FORMER chief justice of Pakistan (CJP) Tassaduq Hussain Jillani had once emphasised the need to determine the limits and contours of jurisdiction under Article 184(3) of the Constitution to discourage frivolous petitions and to prevent misuse of the Supreme Court’s jurisdiction by vested interests.

But now Justice Jillani has been chosen as the commission by the federal government and a great responsibility rests on his shoulders. The former judge has to tread carefully to assuage the fears of the Islamabad High Court judges, who vented their frustration by writing a letter to the Supreme Judicial Commission (SJC) on March 25.

After the judges accused the spy agencies of interference in judicial affairs, Chief Justice of Pakistan Qazi Faez Isa called a full court meeting followed by a cabinet-approved commission led by Justice Jillani to probe these allegations.

Justice Jillani also served as an ad hoc judge of the International Court of Justice (ICJ) at The Hague and had dissented from the majority decision in the Indian spy Kulbhushan Jadhav case.

Experts call former CJP honest, but say job can’t be outsourced

He was also awarded the International Justice Excellence Award in 2019 for promoting justice at home and around the world by the International Institute for Justice Excellence.

Though Justice Jillani’s choice was appreciated by legal circles since he was revered as a polite and decent person, the formation of the commission has raised eyebrows.

Senior counsel and the former Supreme Court Bar Association (SCBA) president Muhammad Akram Sheikh was of the view that Justice Jillani was his family friend and has impeccable integrity. But the question here was not his personality but the inquiry into the allegations by judges which cannot be outsourced to an outside inquiry commission.

“Independence of the judiciary is not negotiable,” he said, adding the probe into the allegations of interference “cannot be outsourced” and the commission was not a substitute for ensuring independence of the judiciary.

Since the independence of the judiciary has been invaded, the responsibility can be fixed by the federal government and the defence ministry only, Mr Sheikh suggested.

Thus the constitution of this commission only reflects an effort to avoid addressing this issue, he regretted.

Mr Sheikh explained that he had the highest regard for Justice Jillani who has been his contemporary and a dear friend and he can vouch for his integrity.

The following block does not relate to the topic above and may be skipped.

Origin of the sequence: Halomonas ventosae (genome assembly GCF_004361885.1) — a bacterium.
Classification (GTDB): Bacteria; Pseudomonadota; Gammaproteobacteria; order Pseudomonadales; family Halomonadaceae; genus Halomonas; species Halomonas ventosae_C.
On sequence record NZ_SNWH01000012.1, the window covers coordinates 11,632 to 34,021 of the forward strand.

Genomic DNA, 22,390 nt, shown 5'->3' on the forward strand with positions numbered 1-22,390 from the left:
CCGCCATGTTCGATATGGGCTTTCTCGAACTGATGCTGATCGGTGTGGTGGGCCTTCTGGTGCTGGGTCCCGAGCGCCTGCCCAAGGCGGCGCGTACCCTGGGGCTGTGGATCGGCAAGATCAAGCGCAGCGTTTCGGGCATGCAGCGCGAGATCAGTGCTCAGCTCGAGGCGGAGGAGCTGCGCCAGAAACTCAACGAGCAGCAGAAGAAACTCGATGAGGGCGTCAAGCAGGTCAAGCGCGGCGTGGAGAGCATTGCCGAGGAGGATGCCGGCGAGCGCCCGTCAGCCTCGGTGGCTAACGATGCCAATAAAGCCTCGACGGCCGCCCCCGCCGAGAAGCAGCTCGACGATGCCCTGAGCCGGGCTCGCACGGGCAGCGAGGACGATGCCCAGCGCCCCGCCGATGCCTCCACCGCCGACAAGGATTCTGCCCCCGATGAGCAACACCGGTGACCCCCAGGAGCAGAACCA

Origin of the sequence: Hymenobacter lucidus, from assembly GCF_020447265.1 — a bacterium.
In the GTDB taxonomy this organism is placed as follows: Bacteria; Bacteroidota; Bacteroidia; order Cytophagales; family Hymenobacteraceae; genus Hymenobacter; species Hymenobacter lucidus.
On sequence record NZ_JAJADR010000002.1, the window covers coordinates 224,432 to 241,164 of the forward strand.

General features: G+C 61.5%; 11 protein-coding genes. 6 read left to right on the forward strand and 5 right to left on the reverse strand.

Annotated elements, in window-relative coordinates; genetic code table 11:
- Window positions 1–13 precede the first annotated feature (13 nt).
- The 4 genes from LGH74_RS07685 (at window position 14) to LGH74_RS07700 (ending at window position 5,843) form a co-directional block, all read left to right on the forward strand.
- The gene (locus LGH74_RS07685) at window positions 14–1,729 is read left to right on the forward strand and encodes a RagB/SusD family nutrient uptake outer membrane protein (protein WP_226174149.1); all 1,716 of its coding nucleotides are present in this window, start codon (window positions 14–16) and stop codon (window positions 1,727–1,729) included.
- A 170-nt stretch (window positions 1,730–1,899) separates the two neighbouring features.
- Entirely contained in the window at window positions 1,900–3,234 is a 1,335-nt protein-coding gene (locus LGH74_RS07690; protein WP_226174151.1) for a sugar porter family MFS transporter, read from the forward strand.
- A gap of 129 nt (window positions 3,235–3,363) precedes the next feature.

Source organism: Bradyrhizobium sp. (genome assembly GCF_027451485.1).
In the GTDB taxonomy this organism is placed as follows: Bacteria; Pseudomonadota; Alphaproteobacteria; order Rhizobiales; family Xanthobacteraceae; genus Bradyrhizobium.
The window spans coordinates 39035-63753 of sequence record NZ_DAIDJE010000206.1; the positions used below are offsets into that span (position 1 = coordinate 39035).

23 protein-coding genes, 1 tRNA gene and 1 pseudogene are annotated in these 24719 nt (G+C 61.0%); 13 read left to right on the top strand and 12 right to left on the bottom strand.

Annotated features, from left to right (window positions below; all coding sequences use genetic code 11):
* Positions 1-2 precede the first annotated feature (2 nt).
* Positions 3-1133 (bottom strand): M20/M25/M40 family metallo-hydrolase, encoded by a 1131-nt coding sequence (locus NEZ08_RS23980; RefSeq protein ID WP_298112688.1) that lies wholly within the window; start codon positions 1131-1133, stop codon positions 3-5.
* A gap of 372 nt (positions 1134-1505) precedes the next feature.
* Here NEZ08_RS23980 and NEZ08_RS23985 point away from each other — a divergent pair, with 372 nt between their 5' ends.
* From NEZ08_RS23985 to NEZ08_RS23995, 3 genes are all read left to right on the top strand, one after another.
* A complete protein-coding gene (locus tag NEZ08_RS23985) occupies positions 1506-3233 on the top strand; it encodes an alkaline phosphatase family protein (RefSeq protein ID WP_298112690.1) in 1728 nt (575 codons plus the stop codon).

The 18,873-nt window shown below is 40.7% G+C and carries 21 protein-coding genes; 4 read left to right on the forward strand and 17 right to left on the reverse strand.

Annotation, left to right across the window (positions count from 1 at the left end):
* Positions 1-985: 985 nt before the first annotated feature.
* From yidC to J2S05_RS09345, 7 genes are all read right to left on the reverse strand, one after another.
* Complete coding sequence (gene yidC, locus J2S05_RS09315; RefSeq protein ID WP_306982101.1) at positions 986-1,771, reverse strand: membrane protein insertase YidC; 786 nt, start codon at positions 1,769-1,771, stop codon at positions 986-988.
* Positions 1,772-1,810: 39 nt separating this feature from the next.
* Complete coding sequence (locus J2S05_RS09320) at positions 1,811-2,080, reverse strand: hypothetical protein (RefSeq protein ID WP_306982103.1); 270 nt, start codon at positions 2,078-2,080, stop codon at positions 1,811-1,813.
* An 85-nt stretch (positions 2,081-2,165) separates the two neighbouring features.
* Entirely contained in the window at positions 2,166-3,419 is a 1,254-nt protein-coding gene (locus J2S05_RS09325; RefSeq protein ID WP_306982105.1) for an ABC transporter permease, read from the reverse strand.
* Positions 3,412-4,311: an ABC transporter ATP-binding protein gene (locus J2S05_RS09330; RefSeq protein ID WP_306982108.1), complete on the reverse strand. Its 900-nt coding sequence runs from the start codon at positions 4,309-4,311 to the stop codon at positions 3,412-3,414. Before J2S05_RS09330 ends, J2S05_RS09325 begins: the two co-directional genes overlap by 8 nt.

But, it is certain that his appoi­ntment has only been made “to sil­ence the demand for independent working of honourable judges”.

On the other hand, former additional attorney general Tariq Mehmood Khokhar said the commissions of inquiries cannot possibly be the guardians of judicial independence. “There is no guarantee that their recommendations will be accepted.”

“Democratic accountability through a parliamentary committee of inquiry would have been more effective,” he suggested.

The ex-law officer said judges are and ought to be the ultimate guardians of their independence.

“Coercion of judiciary” is a very grave allegation, he observed, adding that judicial abdication in such matters, by an institution known for judicial activism, is difficult to understand.

Senior counsel Abdul Moiz Jafferii said it was “disappointing” that the Supreme Court left it to the government to determine its own alleged harassment of sitting judges.

“Secondly, it is even more disappointing that Justice Jillani has agreed to become part of this process,” he said.

The only thing that can definitively be said to happen as a result of this commission was that it would lower the reputation of the person chairing it, he feared.

Meanwhile, Munir Ahmed Khan Kakar, a member of the Pakistan Bar Council (PBC), presided over a meeting of lawyers from Balochistan and unanimously rejected the appointment of the commission.

Instead of appointing a retired judge as the commission, the representative body said the Supreme Court should have initiated proceedings under a suo motu which should be heard by a full court consisting of all the judges of the Supreme Court.

Quetta Bar Association officials also decided to call a formal meeting on April 2 to chalk out a future line of action in this regard.

However, the current SCBA president, Shahzad Shaukat, welcomed the appointment of Justice Jillani “with open heart” and said he had the honour of serving with him both in the high court and the Supreme Court when he was the CJP.

He said Justice Jillani was independent-minded and a person of integrity.

He added that the terms of reference (ToR) of the commission were very explicit and had no hidden malice.

“I am confident that, being a man of integrity, Justice Jillani will come up with an impartial report so that such happening could be avoided in future.”

Meanwhile, Pakistan Bar Council Vice Chairman Riazat Ali Sahar and Chairman of the Executive Committee Farooq Hamid Naek rejected the demand made by a political party for the resignation of the CJP in the wake of the IHC judges’ allegations.


Justice Jillani, who was born on July 6, 1949 in Multan served as the 21st CJP from Dec 12, 2013 until July 5, 2014.

He took oath as judge of the Lahore High Court on Aug 7, 1994 and was elevated to the Supreme Court as judge on July 31, 2004 where he served till the imposition of the state of emergency on November 3, 2007.

Justice Jillani is known for his landmark 2014 judgement for the protection of minority rights and promoting a culture of religious and social tolerance.

Published in Dawn, March 31st, 2024



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